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Wayanad-Bandipur elevated road proposal by Kerala govt sparks outrage among activists in Mysuru


Mysuru: The proposal by the Union ministry of highway transport and highways to construct an elevated highway connecting Kerala and Karnataka by scything through the Bandipur Tiger Reserve had induced popular outrage among environmentalists and natural world activists in the state. To categorical their opposition to the proposed venture, many citizen teams and environmental organisations staged one protest after any other in December and January. At a time when it seemed as despite the fact that the directors had heeded public opinion in Karnataka, the proposal by the Kerala govt to bear half the price of the Wayanad-Bandipur elevated highway has reignited fears among conservationists of the lush forests, which could also be some of the final last habitats of tigers, being subjected to further fragmentation.
Thomas Issac, the Kerala finance minister who tabled the budget, stated that citizens of Wayanad, a border the town in the neighbouring state, had for lengthy grappled with poor connectivity to other towns and towns, and posited the elevated highway to Bandipur by means of the woodland because the solution to this longstanding downside. Issac announced that the Kerala govt would supply Rs 450 to Rs 500 crore in opposition to the venture.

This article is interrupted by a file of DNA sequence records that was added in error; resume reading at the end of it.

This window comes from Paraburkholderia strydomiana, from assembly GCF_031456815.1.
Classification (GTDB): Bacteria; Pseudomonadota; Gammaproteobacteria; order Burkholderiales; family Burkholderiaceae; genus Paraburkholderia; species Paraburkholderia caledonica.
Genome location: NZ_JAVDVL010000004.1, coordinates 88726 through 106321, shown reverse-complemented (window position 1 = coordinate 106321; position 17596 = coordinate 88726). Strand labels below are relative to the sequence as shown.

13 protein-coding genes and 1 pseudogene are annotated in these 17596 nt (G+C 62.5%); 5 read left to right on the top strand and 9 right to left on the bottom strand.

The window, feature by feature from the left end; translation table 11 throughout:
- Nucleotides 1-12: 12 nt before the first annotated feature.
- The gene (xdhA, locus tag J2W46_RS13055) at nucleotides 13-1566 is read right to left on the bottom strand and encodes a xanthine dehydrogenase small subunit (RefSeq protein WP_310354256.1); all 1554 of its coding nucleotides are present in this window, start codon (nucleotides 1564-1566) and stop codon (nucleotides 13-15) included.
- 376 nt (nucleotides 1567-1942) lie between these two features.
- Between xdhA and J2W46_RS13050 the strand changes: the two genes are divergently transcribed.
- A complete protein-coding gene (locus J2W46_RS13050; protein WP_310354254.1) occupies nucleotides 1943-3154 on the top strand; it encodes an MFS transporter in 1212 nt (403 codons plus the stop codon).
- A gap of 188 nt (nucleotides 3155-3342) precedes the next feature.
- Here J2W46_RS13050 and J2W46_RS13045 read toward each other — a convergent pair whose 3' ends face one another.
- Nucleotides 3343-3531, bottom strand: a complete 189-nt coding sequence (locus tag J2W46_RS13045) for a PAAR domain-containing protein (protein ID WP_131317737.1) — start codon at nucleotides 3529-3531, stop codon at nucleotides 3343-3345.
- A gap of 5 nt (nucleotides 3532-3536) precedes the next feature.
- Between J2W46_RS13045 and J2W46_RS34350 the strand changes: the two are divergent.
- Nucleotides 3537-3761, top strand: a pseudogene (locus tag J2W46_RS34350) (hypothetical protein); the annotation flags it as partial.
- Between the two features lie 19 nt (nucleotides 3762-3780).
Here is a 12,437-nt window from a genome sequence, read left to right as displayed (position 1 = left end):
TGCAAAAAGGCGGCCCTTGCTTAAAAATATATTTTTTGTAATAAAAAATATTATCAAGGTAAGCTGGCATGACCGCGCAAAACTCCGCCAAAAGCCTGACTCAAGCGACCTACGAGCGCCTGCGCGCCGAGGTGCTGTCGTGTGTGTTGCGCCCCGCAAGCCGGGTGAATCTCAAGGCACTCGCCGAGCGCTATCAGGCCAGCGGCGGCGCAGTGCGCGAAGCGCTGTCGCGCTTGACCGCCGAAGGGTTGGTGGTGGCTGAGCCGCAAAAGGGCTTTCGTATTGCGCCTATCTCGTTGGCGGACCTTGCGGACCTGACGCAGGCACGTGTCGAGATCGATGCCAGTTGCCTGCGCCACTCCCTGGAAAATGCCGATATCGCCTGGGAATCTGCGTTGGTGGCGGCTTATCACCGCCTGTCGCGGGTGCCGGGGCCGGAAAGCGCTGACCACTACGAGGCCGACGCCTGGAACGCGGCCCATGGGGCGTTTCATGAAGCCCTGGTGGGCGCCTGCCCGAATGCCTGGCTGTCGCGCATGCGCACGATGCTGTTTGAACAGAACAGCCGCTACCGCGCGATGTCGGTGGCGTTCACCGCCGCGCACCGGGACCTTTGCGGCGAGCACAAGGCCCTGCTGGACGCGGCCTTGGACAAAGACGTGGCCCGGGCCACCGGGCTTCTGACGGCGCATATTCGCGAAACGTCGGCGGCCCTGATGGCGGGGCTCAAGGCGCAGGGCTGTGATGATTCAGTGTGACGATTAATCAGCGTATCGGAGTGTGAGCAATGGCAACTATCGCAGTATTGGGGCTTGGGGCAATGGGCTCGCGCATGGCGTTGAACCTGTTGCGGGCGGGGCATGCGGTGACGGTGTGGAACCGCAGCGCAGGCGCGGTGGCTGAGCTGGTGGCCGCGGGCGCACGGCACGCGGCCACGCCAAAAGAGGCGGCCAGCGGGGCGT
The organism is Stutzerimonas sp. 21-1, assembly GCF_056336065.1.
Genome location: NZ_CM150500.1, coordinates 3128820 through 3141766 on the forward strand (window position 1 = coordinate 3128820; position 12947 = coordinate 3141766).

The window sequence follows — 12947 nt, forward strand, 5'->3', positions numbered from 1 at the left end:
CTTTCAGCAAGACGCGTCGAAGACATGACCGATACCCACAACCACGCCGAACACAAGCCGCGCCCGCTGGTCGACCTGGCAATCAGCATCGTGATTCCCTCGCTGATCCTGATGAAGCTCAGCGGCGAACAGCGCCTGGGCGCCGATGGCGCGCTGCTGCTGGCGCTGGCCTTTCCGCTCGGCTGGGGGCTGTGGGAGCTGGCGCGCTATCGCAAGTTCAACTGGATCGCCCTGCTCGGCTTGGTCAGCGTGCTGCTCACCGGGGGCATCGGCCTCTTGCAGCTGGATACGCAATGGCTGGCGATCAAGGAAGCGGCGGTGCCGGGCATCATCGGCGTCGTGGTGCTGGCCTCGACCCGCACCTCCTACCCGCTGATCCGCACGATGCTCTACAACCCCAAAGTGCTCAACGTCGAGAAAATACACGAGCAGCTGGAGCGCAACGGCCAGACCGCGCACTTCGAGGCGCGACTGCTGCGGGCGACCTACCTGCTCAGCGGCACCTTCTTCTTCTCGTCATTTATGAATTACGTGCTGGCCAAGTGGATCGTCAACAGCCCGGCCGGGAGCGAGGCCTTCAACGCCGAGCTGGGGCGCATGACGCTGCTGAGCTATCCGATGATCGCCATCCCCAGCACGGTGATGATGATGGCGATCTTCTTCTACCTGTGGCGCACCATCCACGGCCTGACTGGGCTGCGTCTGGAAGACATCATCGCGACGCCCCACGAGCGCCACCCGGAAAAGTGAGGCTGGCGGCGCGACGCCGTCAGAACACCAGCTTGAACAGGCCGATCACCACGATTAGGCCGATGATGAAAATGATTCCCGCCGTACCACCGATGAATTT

The proposal, many environmentalists believe is Kerala’s refined method of applying force at the Karnataka govt, which scrapped the venture in the wake of public protests in Bengaluru and Mysuru.

The environmentalists have charged the Kerala govt with criminal impropriety, declaring that the topic was in the Supreme Court, to not mention Karnataka’s rejection of the proposal on multiple occasions.


Ok Bhagyalakshmi, an environmental activist based totally out of Mysuru, alleged the function of building mafia at the back of Kerala govt’s determination to move forward with the venture. “Wild animals that can be affected do not have a voice to protest. Bandipur woodland is exclusive in more ways than one. How can the federal government propose initiatives that can adversely impact the surroundings?” she asked.


Questioning the rationale at the back of the venture, Bhagyalakshmi stated, “Who needs this venture. Why can’t our elected representatives perceive the importance of shielding natural world. Kerala govt’s proposal is a sad development.” Bhagyalakshmi stated that the activists would not take their foot off the pedal so far as the agitations had been concerned. “All people need forests and natural world. The survival of the woodland is essential even to Kerala,” she added.


Wildlife First trustee and some of the petitioners in the Supreme Court Praveen Bhargav informed TOI, “Kerala Government must comply with constitutional imperatives of shielding forests and natural world ahead of committing massive sums of public money in the budget for the disastrous Bandipur elevated highway proposal which has already been rejected by each Karnataka govt and the National Tiger Conservation Authority have rejected the venture.”




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